Updated: Jul 10, 2020
That word…Diet? What does it truly mean? The word diet can mean different things to different people. Diet is defined “as the kinds of food that a person, animal, or community habitually eats.” Another definition that most associate with the word diet is “restricting oneself to small amounts or special kinds of food in order to lose weight or for health reasons.” When I'm advising my clients, I have them focus on finding the right blend of both of these definitions.
O.k. so which foods should I limit and which should I habitually eat? We'll, let's start with the obvious. Sugar! We have all heard that we should stay away from sugar, especially refined sugar. It makes sense if you think about it a certain way. One time I was invited to talk to a Girl Scout Troop about exercise and healthy living. It was during cookie sale time which made it a tough crowd. Everyone loves the sweet taste of Girls Scout cookies. But to make my point with this unusually tough crowd, I poured in a bowl what an amount of sugar looked like for the average person’s intake of Girl Scout cookies. When you see the average intake of sugar in it's raw granulated form, it's not very appetizing. I then proceeded to ask the girls if they would eat the bowl of sugar and their answer was a resounding “no way!”. When I explained that it was akin to eating the sugar in the cookies, they understood. For that particular Girl Scout troop I believe cookie sales were down that year.
Anyway, here are some pointers that may help you decide what foods to avoid or limit:
Carbs: Your body needs carbohydrates or carbs, but understanding the difference between good and bad carbs will help you fuel your body especially while exercising.
Too Much Protein: Your body needs protein but your body can only process a certain amount of protein. Over eating protein will lead to your body storing the unused protein into fat.
Processed foods: these foods often contain many filler ingredients (let alone a lot of words we can't even pronounce!). Make sure you're reading the labels of your food. In one of my seminar’s about nutrition the speaker said “you probably want to choose the low fat sour cream over the fat free sour cream as there are so many fillers in the fat free.” You'll only know that if you read the labels.
Now that you know what to limit you likely ask, “What can I eat?"
Choose multi grain foods rather than white flour foods (pasta/rice).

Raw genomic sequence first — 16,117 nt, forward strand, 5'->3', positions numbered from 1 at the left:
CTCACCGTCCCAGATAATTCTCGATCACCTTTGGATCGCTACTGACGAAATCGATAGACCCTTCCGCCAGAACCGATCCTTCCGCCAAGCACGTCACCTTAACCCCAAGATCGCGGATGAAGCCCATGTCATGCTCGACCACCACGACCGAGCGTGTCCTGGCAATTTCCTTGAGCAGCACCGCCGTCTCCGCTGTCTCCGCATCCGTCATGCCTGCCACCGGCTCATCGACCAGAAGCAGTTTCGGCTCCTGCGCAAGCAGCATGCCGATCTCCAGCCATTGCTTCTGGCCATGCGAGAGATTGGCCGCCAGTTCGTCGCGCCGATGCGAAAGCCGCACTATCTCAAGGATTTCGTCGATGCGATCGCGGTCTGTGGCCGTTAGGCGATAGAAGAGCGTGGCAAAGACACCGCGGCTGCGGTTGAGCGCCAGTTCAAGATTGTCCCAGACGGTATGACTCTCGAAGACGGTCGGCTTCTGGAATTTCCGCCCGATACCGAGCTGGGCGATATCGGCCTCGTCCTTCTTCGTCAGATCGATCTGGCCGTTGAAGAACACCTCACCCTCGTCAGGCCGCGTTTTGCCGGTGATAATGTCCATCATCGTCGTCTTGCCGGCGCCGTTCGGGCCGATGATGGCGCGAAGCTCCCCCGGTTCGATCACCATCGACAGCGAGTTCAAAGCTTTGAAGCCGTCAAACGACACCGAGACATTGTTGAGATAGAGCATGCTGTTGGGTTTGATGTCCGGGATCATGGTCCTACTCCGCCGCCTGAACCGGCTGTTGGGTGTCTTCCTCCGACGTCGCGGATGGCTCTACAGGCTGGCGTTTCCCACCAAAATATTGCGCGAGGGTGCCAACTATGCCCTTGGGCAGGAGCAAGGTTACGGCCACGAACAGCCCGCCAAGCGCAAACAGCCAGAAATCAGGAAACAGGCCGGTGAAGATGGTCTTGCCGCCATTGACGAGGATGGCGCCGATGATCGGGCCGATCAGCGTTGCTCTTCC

Stick to fruits, nuts, vegetables (steamed or sauté) and potatoes which happen to be a good carb to eat.
Dips like hummus and salsa are great with raw vegetables.
Try to eat small meals throughout the day vs. big meals at traditional sittings.
Often times people ask, "can I cheat?" The answer is yes. I always advise my clients to cut back slowly on the sweets if you can’t go cold turkey. Drinking less soda and limiting alcohol consumption can help cut calories. Learn what a portion size is so you won’t overeat during a meal. Rule of thumb says a portion size is your hand size. See the link below from the FDA which will may help you in finding the right blend of foods to eat.
I find that keeping a journal of what I eat is a great way to track calories. There are a lot of apps that can do this for you. My favorite is “My Plate”. It links to my Apple Watch exercise activities making it easier to track how much food (and calories) I am eating in conjunction with how many I'm burning through exercise. Most people tend to eat the same foods for most of the week, so logging in your food is made easier after the first few entries. Whatever the app, find a tool that works for you as tracking your food intake will keep you focus on the goal of a healthier lifestyle.
And, as alway, helping with our diets is exercise. Exercise is definitely a plus at any time in our life, but most don’t know that 80% of how we get fit/healthier comes from food choices. So, back to the question, Diet, what does it truly mean? It means finding and incorporating the right balance of good healthy foods and exercise in your daily lifestyle. All of which will go a long way toward helping you achieve your fitness goals.
Here are a couple of links you might find useful for nutritional guidance.